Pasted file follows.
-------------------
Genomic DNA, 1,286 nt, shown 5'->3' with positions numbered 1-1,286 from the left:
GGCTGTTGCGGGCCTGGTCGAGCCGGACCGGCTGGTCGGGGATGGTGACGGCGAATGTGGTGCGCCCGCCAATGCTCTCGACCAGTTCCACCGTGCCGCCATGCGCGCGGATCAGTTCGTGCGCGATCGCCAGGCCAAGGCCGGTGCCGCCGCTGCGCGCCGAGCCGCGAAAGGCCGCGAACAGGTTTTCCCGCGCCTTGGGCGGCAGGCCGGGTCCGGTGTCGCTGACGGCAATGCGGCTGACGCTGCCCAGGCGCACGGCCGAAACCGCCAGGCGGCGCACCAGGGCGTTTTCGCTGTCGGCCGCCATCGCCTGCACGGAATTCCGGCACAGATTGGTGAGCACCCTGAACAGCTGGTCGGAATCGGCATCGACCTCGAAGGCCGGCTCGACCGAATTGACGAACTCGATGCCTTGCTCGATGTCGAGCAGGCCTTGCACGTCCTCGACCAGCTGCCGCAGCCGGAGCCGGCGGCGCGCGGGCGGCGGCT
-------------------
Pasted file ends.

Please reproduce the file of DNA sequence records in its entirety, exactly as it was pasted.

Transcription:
Genomic DNA, 1,286 nt, shown 5'->3' with positions numbered 1-1,286 from the left:
GGCTGTTGCGGGCCTGGTCGAGCCGGACCGGCTGGTCGGGGATGGTGACGGCGAATGTGGTGCGCCCGCCAATGCTCTCGACCAGTTCCACCGTGCCGCCATGCGCGCGGATCAGTTCGTGCGCGATCGCCAGGCCAAGGCCGGTGCCGCCGCTGCGCGCCGAGCCGCGAAAGGCCGCGAACAGGTTTTCCCGCGCCTTGGGCGGCAGGCCGGGTCCGGTGTCGCTGACGGCAATGCGGCTGACGCTGCCCAGGCGCACGGCCGAAACCGCCAGGCGGCGCACCAGGGCGTTTTCGCTGTCGGCCGCCATCGCCTGCACGGAATTCCGGCACAGATTGGTGAGCACCCTGAACAGCTGGTCGGAATCGGCATCGACCTCGAAGGCCGGCTCGACCGAATTGACGAACTCGATGCCTTGCTCGATGTCGAGCAGGCCTTGCACGTCCTCGACCAGCTGCCGCAGCCGGAGCCGGCGGCGCGCGGGCGGCGGCT